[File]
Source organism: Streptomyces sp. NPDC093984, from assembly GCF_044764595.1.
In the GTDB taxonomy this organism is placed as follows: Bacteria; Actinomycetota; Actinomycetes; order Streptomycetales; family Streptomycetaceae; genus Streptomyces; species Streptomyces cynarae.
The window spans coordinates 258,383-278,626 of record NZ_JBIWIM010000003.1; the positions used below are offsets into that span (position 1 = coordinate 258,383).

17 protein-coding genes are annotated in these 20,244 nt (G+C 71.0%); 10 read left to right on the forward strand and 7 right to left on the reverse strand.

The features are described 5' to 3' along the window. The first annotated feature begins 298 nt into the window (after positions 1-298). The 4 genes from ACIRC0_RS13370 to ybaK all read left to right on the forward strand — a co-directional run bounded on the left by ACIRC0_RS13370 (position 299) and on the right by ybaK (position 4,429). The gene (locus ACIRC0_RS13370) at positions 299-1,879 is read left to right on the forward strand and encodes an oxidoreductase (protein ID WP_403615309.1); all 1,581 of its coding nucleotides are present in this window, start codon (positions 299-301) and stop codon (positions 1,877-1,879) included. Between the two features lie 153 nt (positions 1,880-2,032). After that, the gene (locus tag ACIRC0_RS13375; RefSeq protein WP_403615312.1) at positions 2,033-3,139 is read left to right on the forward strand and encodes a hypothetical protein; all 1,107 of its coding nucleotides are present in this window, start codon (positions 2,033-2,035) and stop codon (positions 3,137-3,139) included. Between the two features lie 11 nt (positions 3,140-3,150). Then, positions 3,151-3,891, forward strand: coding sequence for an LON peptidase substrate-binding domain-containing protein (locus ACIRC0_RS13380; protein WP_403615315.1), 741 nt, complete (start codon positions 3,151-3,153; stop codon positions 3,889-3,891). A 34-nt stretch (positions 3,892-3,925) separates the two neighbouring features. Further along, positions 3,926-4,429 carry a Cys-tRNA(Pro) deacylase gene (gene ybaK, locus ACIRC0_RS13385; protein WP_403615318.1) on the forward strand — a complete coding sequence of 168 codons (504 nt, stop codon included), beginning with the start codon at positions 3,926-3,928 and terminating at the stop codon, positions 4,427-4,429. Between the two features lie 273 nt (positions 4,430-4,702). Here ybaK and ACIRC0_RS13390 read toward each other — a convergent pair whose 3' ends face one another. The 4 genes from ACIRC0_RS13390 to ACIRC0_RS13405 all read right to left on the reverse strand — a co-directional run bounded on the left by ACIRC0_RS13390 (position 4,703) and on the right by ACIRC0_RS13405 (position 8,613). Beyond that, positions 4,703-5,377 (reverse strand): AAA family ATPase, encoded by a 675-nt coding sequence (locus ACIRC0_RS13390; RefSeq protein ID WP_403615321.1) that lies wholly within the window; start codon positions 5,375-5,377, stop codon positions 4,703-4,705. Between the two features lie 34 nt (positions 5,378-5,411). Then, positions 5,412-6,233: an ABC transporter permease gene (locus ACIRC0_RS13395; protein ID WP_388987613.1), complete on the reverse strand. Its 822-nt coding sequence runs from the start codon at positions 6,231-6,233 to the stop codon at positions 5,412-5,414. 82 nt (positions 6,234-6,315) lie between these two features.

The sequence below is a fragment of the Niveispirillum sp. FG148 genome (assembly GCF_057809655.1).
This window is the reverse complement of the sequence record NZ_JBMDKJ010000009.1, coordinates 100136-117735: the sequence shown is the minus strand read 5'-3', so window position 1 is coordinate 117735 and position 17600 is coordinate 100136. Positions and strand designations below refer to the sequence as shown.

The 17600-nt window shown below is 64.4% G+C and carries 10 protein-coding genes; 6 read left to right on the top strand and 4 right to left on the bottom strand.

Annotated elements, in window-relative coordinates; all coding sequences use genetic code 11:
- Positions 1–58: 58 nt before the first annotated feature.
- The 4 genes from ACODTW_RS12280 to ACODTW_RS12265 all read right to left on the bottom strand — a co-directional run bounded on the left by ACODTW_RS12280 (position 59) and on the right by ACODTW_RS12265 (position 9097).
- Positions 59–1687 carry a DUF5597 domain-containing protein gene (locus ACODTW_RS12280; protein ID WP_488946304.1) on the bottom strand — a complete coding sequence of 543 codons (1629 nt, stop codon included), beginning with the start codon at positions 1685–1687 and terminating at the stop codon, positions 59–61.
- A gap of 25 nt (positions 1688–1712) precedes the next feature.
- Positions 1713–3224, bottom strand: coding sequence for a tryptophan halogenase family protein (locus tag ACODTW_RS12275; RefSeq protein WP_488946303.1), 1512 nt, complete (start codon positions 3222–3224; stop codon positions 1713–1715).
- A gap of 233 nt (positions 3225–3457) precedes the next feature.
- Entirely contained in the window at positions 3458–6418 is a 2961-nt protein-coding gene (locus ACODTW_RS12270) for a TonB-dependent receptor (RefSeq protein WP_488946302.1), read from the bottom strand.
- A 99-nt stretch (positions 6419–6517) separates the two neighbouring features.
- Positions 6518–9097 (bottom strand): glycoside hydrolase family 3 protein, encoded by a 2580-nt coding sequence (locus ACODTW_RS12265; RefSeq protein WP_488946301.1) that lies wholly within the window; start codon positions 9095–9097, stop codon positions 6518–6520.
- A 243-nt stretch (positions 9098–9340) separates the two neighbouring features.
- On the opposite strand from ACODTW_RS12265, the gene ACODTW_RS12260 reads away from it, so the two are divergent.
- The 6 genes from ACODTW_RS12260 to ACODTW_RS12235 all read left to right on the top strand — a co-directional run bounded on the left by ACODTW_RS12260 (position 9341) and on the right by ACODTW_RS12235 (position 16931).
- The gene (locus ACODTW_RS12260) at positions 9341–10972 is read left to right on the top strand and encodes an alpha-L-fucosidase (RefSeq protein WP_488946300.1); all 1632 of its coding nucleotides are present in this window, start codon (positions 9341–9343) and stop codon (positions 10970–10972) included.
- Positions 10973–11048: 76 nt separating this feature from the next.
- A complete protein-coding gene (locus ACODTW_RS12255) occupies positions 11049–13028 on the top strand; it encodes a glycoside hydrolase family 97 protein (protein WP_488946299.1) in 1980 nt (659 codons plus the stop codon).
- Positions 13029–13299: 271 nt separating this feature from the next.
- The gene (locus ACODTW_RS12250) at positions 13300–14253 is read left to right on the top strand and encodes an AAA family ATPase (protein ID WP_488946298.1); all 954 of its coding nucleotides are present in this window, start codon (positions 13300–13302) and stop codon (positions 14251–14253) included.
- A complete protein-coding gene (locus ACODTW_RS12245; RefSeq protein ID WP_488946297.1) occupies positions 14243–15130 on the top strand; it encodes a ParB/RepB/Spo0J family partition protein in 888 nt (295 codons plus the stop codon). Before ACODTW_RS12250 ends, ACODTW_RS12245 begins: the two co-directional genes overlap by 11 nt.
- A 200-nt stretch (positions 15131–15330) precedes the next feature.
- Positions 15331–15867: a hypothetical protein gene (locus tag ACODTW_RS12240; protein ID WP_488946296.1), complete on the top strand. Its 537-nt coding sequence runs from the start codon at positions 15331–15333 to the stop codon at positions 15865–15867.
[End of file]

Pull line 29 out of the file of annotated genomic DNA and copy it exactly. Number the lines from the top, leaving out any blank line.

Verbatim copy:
- Positions 15331–15867: a hypothetical protein gene (locus tag ACODTW_RS12240; protein ID WP_488946296.1), complete on the top strand. Its 537-nt coding sequence runs from the start codon at positions 15331–15333 to the stop codon at positions 15865–15867.